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EUROPEAN UNION

Why Italians are falling out of love with the EU

Almost half of all Italians would like to leave the EU, a figure which makes EU-founder member Italy one of the most euro-sceptic countries in the 28 nation bloc.

Why Italians are falling out of love with the EU
Polls suggest almost half of Italians want to leave the EU. Photo: David Baxendale/Flickr

At least, that's according to figures released earlier this month by UK pollsters Ipsos Mori.

But the latest figures bear a stark contrast to the results of a similar poll carried out in 2010, when 73 percent of those surveyed said they were in favour of the union.


Source: Ipsos Mori

So what's changed in six years? Are Italians really falling out of love with the idea of a united Europe?

It would seem so.

In spite of the poll's small sample size (between 500 and 1000 Italians participated) its findings are no anomaly. 

A March study by Italian research group, Demo, suggested a third of all Italians wanted to leave the bloc, while over the last five years half of all Italian political parties have run anti-EU campaigns.

Current opinion polls show that the combined support for the main euro-sceptic Italian parties: the Five Star Movement (M5S) , the Northern League and Brothers of Italy adds up to around 47 percent, Raffele Marchetti, a professor of international relations at Rome's Luiss University, said. 

“So the Ipsos poll could be very accurate,” he told The Local.

By far the key factor driving Italian antagonism towards the EU is the economy.

“We have seen the same trend across all member states since the financial crisis began in 2008,” Marchetti added.

During times of boom and prosperity, the EU is viewed as a positive force, which boosts trade and creates economic stability. In times of crisis, however, it is blamed for all manner of ills: from creating too much competition for jobs to costing taxpayers too much money.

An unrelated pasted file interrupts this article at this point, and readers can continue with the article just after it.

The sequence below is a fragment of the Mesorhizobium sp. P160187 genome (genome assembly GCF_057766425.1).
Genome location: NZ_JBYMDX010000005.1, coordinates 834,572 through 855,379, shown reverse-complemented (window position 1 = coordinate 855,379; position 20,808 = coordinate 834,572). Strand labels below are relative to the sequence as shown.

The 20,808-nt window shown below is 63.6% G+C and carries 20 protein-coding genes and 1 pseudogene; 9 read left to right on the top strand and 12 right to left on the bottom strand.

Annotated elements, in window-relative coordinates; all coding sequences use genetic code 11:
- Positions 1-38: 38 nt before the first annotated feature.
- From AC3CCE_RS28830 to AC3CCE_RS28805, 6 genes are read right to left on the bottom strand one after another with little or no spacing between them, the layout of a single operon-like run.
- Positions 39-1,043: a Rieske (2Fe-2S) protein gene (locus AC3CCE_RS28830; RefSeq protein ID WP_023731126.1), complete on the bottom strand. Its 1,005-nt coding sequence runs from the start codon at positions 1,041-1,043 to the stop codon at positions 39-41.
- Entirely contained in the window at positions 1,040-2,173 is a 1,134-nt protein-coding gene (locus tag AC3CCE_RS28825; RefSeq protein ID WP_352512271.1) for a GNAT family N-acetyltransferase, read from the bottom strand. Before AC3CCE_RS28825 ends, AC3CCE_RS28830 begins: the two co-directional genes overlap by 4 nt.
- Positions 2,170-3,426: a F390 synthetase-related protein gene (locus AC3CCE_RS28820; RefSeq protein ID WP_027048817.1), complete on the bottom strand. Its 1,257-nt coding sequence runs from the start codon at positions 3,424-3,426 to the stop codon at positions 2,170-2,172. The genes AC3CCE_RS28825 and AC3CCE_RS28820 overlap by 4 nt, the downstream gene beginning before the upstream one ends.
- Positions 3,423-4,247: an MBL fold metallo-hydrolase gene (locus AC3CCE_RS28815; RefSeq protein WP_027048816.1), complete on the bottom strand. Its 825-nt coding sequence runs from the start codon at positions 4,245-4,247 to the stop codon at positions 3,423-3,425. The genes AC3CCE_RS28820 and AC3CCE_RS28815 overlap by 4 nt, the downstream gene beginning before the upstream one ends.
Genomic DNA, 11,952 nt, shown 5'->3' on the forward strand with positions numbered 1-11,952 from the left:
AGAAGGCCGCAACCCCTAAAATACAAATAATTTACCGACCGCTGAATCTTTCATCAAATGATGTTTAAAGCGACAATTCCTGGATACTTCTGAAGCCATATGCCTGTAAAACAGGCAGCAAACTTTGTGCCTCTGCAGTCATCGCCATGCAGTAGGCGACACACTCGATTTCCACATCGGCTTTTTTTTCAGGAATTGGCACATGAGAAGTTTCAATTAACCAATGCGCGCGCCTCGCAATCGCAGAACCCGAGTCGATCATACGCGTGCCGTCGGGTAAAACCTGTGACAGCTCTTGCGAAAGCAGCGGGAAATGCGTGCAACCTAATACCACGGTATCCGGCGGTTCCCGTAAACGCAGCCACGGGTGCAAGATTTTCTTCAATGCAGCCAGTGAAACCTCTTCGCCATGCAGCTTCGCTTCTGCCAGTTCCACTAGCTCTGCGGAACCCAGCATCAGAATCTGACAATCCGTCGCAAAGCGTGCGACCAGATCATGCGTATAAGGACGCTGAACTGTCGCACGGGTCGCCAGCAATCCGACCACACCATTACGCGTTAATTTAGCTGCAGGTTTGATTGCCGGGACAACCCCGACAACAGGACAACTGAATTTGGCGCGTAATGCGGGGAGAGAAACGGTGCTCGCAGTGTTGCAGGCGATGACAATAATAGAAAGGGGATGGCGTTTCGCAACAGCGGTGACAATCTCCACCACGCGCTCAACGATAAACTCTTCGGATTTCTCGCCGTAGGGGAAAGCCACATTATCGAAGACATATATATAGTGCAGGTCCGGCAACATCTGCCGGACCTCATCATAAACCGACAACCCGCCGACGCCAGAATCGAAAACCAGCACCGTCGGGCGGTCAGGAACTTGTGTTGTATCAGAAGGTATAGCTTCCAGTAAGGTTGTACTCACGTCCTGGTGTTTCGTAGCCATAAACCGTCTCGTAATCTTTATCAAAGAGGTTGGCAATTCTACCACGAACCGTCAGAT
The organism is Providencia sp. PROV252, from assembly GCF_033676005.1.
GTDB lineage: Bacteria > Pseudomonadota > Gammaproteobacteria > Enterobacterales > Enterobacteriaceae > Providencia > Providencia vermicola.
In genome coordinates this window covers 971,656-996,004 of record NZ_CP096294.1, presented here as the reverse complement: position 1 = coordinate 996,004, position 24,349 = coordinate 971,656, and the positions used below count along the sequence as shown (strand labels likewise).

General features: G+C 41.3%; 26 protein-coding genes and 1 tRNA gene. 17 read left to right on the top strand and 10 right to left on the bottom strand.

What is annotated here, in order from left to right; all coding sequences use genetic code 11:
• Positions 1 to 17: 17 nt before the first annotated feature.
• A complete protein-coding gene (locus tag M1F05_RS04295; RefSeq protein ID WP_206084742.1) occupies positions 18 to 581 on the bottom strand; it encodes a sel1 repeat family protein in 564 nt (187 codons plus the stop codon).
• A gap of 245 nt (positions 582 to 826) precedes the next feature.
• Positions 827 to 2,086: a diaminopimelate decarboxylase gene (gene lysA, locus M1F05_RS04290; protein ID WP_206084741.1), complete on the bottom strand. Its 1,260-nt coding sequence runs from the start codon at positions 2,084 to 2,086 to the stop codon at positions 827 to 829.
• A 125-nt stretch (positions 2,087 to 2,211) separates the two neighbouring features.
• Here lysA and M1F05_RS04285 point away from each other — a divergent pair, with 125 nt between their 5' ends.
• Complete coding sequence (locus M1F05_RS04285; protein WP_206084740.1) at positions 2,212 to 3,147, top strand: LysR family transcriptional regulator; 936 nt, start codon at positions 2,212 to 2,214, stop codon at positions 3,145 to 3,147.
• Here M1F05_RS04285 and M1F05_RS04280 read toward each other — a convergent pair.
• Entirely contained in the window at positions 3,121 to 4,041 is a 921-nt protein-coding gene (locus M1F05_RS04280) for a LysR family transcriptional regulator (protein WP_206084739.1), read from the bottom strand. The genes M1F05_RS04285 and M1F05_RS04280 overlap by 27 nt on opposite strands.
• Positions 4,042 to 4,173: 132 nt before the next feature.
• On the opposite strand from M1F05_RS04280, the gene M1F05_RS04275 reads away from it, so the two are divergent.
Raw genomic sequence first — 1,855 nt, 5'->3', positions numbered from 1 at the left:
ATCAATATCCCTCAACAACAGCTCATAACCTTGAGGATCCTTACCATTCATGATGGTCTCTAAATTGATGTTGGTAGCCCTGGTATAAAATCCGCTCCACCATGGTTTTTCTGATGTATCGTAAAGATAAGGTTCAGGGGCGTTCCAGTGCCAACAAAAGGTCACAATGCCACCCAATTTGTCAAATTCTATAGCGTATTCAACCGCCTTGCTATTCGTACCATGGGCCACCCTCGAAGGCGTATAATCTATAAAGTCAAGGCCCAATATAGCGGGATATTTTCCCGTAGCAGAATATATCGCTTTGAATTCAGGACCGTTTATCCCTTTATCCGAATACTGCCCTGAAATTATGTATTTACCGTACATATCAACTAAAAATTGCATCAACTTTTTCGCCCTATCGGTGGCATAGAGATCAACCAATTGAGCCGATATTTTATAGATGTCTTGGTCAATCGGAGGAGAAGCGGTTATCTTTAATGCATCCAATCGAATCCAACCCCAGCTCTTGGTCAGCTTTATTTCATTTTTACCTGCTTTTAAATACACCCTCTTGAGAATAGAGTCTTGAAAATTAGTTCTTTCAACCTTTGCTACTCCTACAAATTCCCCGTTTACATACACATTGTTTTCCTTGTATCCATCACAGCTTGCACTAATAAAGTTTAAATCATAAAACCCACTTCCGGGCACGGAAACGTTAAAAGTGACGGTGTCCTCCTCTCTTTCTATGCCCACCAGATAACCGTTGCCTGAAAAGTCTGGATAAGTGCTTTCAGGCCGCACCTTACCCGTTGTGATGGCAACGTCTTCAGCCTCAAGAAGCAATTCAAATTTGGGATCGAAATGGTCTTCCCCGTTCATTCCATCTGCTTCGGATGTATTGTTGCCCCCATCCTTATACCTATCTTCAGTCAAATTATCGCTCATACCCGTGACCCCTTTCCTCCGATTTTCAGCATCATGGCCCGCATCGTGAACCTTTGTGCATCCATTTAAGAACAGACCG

“With Italy struggling to recover from what has now become a triple-dip recession, these sentiments have found a fertile breeding ground,” Marchetti explained.

The EU has become a soft target for politicians looking to lay the blame for the county's hamstrung economy at someone else's door.

It's an easy game to play: Italy is a net loser among the 28 countries of the union, contributing some €4.3 billion more than it gets back in funding from Brussels.

“Anti-Europe rhetoric has grown in intensity from certain quarters of Italian politics, especially from Matteo Salvini [the leader of the far-right Northern League], and Georgia Meloni [the co-founder of Brothers of Italy],” said Feretti.

The Five Star Movement – which exploded onto the Italian political scene in 2008, fronted by stand-up comic Beppe Grillo – have also been strong critics of European fiscal policy although their position on the EU is unclear.

M5S is now the second most popular party in Italy and has promised to take the country out of the single currency if it ever forms a government.

The promise has proved popular among Italians who still view the days of the Lira (which was replaced by the Euro in 2002) with great affection.

“Everybody in Italy will tell you the same thing,” laughed Claudia, a 44-year-old bar owner from Rome. “When the Euro came in, prices doubled overnight and have never recovered.”

“In terms of spending power, things have never been the same since,” she added, taking down a 10,000 Lire note from the notice board behind the bar and waving it in the air.

“Nowadays, it's much more difficult for people who are earning low salaries to get by.”

Economy aside, there are other factors driving the palpable anti-European sentiment in Italy.

The ongoing migrant crisis has seen the number of refugees arriving in Italy by sea skyrocket from 42,000 in 2013 to 170,000 in 2014 and 150,000 last year.